2
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Let me know if the given code can be improved or optimized:

public static String getFileNameWithoutExtensiotn(File file) {
    String fileName = null;
    if (file.getName().startsWith(".")) {//if starts with "." like .htaccess
        fileName = file.getName();
    } else {
        try {
            fileName = file.getName().substring(0, file.getName().lastIndexOf("."));
        } catch (Exception e) {
            fileName = file.getName();
        }
    }

    return fileName;
}
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4
  • 2
    \$\begingroup\$ First improvement: remove spelling mistake in method name. Second thought: What about .htaccess.txt ? \$\endgroup\$
    – Teetrinker
    Jul 23, 2015 at 13:17
  • \$\begingroup\$ @Teetrinker Do not answer questions in the comments section. Improvements are meant for their own answers. \$\endgroup\$
    – SirPython
    Jul 23, 2015 at 13:18
  • 1
    \$\begingroup\$ @SirPython Sorry, it did not feel thorough enough for an answer. \$\endgroup\$
    – Teetrinker
    Jul 23, 2015 at 13:21
  • 1
    \$\begingroup\$ @Teetrinker Read this and this. In conclusion, short answers are perfectly okay as long as you add sufficient context to them. \$\endgroup\$
    – SirPython
    Jul 23, 2015 at 13:23

4 Answers 4

6
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Your code can be improved in few lines:

        String fileName = file.getName();
        if (fileName.indexOf(".") > 0)
            fileName = fileName.substring(0, fileName.lastIndexOf("."));
        return fileName;

As far as catching the exception, an advice, always catch the specific exception, not the generic, so you should be catching IOException or IndexOutOfBoundException instead of Exception. Also, it's always a good idea to log exception somehow.

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3
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Note that you misspelled your function name - there's no t in there.

Your use of lastIndexOf is great, but there's no need to combine it with startsWith too.

Additionally, you should get familiar with early-return concepts. They help make code more readable. You also get the file's name multiple times, which is a waste of effort. Consider the much simpler version of your function:

public static String getFileNameWithoutExtension(File file) {
    String name = file.getName();
    int pos = name.lastIndexOf('.');
    if (pos > 0 && pos < (name.length() - 1)) {
        // there is a '.' and it's not the first, or last character.
        return name.substring(0,  pos);
    }
    return name;
}

If you are familiar with regular expressions they can be helpful in cases like this too. A file extension is anything after a . that's not a . and is not at the string's beginning.

So, this requires a pattern that uses a positive lookbehind, and then a generic match on the extension:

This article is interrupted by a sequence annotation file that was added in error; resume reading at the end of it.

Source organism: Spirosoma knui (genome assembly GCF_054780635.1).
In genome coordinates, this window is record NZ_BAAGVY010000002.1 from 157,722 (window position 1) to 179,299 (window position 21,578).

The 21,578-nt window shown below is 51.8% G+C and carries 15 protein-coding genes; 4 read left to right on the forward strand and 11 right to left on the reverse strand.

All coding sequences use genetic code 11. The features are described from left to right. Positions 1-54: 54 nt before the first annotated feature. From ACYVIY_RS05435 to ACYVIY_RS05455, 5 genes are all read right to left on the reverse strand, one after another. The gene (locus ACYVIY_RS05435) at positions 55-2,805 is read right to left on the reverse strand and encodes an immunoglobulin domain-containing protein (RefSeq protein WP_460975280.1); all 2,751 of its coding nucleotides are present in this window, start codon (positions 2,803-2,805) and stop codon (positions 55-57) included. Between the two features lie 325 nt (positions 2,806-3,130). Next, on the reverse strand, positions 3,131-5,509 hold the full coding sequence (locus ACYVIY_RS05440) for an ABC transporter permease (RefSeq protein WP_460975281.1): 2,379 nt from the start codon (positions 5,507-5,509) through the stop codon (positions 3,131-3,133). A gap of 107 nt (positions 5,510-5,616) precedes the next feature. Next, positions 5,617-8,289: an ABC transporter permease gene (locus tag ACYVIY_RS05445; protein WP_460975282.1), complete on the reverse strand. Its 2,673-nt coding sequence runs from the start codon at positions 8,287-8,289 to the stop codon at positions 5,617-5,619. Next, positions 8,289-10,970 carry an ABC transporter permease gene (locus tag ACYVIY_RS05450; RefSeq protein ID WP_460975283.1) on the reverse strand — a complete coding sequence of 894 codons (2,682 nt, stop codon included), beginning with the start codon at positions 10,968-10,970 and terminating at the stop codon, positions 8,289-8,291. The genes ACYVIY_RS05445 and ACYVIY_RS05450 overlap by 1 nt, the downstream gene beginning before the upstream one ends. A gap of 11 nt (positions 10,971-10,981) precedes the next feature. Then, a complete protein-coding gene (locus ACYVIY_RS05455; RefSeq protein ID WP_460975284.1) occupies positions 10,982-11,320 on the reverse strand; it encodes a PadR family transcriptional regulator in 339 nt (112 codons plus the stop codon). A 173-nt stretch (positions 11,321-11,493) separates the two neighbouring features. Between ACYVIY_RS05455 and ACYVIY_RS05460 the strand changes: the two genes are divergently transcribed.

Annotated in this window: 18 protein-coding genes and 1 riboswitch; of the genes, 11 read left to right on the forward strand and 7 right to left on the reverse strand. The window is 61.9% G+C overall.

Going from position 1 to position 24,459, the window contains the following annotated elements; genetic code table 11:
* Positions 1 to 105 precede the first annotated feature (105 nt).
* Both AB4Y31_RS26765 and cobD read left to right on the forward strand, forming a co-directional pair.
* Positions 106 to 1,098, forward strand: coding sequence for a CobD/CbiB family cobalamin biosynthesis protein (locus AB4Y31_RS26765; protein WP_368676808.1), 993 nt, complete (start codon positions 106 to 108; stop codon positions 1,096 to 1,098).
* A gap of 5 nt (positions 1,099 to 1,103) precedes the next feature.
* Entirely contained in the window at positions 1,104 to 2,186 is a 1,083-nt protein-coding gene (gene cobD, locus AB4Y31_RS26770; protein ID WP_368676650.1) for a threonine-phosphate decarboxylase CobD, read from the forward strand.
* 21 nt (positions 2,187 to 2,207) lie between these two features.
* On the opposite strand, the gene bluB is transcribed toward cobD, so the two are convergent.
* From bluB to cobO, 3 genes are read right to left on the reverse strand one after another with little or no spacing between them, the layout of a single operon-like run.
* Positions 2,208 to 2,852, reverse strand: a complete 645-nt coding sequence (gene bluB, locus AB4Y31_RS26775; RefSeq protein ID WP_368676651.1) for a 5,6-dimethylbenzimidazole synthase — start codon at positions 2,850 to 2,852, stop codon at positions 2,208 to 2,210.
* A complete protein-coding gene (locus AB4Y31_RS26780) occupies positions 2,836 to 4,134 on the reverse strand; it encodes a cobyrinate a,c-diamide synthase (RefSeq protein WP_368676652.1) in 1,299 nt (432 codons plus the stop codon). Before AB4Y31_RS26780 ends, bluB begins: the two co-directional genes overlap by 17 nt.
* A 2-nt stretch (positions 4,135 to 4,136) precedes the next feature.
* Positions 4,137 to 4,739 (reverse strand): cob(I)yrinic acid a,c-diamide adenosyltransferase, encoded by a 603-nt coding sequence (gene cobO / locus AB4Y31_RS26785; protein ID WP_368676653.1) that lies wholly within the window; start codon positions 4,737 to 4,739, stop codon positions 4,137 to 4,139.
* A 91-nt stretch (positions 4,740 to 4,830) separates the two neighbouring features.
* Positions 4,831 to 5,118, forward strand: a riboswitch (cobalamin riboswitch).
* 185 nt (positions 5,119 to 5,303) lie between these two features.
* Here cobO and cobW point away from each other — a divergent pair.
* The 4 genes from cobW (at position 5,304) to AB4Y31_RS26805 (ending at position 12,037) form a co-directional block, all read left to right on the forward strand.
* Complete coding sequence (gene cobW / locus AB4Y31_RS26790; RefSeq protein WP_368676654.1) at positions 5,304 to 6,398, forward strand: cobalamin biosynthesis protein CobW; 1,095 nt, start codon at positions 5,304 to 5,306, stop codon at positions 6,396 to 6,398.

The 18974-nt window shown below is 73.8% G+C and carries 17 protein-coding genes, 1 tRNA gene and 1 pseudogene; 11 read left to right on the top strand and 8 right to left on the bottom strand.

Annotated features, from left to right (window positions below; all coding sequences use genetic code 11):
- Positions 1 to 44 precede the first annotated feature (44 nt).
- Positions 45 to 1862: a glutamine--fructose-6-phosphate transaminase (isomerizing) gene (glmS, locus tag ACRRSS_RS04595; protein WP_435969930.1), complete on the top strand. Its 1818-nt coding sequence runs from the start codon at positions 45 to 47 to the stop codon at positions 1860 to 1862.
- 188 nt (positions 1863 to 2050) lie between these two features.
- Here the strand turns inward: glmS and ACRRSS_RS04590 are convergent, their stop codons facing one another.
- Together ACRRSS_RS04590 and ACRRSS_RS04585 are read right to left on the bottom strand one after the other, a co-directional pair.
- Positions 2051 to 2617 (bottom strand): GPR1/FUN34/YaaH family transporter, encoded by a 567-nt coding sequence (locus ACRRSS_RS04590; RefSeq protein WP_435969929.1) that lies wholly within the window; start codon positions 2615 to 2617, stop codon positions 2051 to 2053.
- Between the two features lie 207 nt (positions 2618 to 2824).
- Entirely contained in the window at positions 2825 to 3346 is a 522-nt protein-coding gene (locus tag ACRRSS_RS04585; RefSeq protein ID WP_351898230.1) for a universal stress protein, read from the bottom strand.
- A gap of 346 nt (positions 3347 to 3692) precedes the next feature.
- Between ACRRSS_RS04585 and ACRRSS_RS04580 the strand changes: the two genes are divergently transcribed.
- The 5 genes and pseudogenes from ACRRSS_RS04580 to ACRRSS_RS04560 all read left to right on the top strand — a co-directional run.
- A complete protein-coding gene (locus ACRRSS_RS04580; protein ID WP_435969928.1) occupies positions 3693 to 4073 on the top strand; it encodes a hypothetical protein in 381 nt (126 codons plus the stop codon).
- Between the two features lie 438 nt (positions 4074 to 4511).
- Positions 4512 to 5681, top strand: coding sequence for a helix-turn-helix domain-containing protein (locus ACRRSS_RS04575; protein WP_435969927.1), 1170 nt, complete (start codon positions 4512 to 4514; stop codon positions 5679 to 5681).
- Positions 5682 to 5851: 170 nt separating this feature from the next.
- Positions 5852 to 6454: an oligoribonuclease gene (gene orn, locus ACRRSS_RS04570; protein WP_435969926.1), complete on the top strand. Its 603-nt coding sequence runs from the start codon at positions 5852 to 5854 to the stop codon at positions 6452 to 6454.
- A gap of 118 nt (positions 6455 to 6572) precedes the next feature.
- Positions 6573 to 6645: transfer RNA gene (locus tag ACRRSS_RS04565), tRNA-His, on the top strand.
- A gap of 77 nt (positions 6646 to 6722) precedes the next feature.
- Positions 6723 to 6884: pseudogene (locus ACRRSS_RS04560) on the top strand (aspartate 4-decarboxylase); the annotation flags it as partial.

private static final Pattern ext = Pattern.compile("(?<=.)\\.[^.]+$");

public static String getFileNameWithoutExtension(File file) {
    return ext.matcher(file.getName()).replaceAll("");
}

Just a thought, probably neither more efficient, nor more readable for a non-familiar person, but you do see code like that, and it's helpful to know your alternatives.

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2
\$\begingroup\$

Here you are catching an exception:

} catch (Exception e) {
    fileName = file.getName();
}

While you did a good job knowing to catch an exception, you are being very general; you are just capturing Exception and tells the person who is reading your code absolutely nothing.

Rather than just catching the generic Exception, you should be more specific and catch the exception that will be coming out of that line.

I think the exception coming out of this would be from passing -1 to String.substring, which would happen in there was no last index of ".".

After reading the documentation, I discovered that the exception that would be raised from this line is the IndexOutOfBoundsException.

Now, rather than catching the generic Exception, you should catch IndexOutOfBoundsException.


A simpler, maybe faster way of getting the string before the "." would be to just split the String by the ".". Then, you'd be left with an array containing the String before the ".".

Now, getting the name would be this:

fileName = file.getName().split("\\.", 2)[0];

Note: I passed a 2 as a second parameter to split because this limits how many times the string will be split up. By passing a 2, this limits to the string only being split a single time, which might speed up performance.

Note two: since split is looking for a regexular expression and . is a valid token, I inserted an escape character.

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3
  • \$\begingroup\$ thanks @SirPython for the review ... by the way i just decide not show whats is going on in Catch so i did so,,,,, \$\endgroup\$
    – mak
    Jul 23, 2015 at 13:46
  • 1
    \$\begingroup\$ If you have a.b.txt this will return... \$\endgroup\$
    – h.j.k.
    Jul 23, 2015 at 14:31
  • \$\begingroup\$ If you have a.b.txt, I think this will return a. \$\endgroup\$
    – SirPython
    Jul 23, 2015 at 15:04
2
\$\begingroup\$

You can so this to avoid scanning the string more than once.

String fileName = file.getName();
int last = fileName.lastIndexOf(".");
return last >= 1 ? fileName.substring(0, last) : fileName;

This changes the behaviour slightly in that .hidden.txt will return .hidden

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1
  • \$\begingroup\$ The shortest and the cleanest way. \$\endgroup\$
    – Sasha
    May 12, 2019 at 7:08

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